Helping a patient breathe
Emergency responders from Ashwaubenon Public Safety and De Pere trained to learn another way to help a patient breathe on Monday.
It's called cricothyrotomy and it's a last-resort but after some recent critical care cases, Aurora Baycare helped provide personnel with a review.
There's a lot an emergency responder can do to save a patient's life before making it to the hospital --- and this technique is one of them.
“A lack of an airway will cause somebody to die and have permanent brain damage within 4-6 minutes, that is much shorter than the time it takes, to get to any of our hospitals on any given day,” said Dr. Steve Stroman, an EMS Physician with Baycare Clinic.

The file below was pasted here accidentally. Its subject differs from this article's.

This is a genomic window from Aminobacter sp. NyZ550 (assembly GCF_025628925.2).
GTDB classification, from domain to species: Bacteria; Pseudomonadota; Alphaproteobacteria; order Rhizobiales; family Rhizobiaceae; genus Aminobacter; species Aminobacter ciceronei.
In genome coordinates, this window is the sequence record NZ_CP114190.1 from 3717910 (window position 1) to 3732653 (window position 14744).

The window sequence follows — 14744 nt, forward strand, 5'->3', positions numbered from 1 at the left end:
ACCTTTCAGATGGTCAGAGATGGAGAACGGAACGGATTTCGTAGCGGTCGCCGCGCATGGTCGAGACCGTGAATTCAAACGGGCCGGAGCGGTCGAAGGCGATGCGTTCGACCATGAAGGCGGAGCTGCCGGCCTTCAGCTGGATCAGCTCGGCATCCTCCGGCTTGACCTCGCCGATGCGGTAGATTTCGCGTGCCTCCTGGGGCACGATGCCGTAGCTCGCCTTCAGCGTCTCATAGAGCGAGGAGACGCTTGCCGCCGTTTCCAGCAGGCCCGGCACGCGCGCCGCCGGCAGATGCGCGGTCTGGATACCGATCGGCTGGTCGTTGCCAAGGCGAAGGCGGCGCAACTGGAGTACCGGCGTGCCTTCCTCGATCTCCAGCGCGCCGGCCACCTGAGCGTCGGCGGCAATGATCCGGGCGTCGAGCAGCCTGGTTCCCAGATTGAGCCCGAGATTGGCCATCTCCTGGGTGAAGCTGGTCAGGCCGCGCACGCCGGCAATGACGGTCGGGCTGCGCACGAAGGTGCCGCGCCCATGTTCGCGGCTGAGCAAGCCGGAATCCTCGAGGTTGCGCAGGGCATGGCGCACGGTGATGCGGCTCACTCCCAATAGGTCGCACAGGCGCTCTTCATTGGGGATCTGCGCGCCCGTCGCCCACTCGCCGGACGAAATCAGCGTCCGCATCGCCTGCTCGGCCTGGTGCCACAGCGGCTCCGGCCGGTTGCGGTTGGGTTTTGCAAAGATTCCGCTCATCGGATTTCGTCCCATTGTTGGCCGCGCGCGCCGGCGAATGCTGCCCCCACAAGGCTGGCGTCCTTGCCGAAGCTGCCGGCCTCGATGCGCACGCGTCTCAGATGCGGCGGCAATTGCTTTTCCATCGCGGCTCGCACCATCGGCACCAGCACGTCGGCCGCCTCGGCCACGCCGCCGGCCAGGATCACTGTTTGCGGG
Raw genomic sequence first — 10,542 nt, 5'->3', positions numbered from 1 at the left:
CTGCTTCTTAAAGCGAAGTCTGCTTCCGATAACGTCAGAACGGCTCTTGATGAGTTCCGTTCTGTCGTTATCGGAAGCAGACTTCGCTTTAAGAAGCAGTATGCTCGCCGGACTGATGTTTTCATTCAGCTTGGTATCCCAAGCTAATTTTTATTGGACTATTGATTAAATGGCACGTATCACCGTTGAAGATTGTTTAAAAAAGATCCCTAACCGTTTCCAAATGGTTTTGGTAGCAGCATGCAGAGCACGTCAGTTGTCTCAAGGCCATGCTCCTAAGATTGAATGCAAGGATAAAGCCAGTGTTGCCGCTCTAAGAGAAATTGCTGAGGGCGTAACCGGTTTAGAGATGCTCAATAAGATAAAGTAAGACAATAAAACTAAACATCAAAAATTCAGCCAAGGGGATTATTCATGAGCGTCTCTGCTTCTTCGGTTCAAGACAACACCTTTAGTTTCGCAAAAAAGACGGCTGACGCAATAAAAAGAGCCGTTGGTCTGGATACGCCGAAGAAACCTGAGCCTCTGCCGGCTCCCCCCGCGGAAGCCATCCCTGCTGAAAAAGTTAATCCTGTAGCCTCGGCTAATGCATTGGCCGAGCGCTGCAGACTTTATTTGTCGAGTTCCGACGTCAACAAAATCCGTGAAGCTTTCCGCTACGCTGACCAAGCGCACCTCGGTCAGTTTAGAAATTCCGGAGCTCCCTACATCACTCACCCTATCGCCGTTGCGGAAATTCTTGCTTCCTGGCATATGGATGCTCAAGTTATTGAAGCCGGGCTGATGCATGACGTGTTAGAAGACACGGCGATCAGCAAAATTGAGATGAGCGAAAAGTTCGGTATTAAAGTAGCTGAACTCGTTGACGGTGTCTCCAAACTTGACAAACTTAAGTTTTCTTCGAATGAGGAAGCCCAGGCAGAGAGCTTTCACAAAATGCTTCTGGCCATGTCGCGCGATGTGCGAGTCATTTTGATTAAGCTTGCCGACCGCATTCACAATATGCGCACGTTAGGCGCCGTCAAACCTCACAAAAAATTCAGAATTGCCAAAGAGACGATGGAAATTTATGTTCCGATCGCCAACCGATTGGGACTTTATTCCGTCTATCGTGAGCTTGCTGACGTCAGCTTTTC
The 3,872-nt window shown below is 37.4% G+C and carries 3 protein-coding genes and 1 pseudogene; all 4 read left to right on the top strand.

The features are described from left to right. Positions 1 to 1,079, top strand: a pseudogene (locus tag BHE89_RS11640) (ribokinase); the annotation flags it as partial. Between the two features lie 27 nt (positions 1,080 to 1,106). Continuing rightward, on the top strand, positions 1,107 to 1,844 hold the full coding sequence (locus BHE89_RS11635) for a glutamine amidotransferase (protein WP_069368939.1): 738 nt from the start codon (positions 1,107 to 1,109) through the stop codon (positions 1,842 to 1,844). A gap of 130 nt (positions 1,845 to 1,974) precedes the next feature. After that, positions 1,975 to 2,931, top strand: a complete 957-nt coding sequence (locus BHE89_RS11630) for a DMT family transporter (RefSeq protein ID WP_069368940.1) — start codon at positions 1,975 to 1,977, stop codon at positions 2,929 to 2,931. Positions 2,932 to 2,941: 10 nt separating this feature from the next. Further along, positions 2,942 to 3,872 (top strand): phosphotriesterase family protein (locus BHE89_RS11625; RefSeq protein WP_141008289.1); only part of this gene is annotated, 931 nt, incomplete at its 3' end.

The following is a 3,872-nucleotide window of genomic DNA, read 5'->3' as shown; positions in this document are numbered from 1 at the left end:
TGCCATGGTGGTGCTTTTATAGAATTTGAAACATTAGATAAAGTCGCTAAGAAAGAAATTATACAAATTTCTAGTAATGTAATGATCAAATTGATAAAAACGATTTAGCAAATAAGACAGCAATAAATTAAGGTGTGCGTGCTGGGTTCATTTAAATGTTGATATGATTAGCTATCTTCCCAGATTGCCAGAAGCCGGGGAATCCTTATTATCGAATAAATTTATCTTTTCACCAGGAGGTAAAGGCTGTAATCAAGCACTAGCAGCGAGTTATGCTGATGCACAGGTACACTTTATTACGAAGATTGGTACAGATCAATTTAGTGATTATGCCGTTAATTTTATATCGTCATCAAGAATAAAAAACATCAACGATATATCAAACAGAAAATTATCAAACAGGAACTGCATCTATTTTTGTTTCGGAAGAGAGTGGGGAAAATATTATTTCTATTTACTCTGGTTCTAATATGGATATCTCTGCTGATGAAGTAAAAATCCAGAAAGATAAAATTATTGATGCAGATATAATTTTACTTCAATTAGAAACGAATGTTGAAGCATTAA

It’s a high stress procedure that needs to fast and efficient.
“That is a last chance airway, basically a field procedure where the paramedics needing to supply an airway for the patients in the field would use a scalpel and actually cut through the patient's skin to their trachea and airway in order to provide air and ventilation for the patients,” said Don Riha, Lieutenant of Public Safety in Ashwaubenon.
Aurora Baycare's Medical Director of trauma, Dr. Michael Mackowski, leading the training using pig tracheas, said this last-resort procedure makes a difference for him when the patient arrives.
“If the procedure is performed correctly on the front end, it makes conversion to a formal airway procedure in the operating room a lot easier for me,” said Dr. Mackowski.
The training is a review and a way to give e-m-s personnel the confidence, if it comes down to it.
“When you do it multiple times and have the interaction to be able to do it, even if it's every 3 or 4 years just to have that knowledge and say hey ok I can revert back to this, feel comfortable in your skills and be able to do the task,” said Dan Gatz, a De Pere paramedic.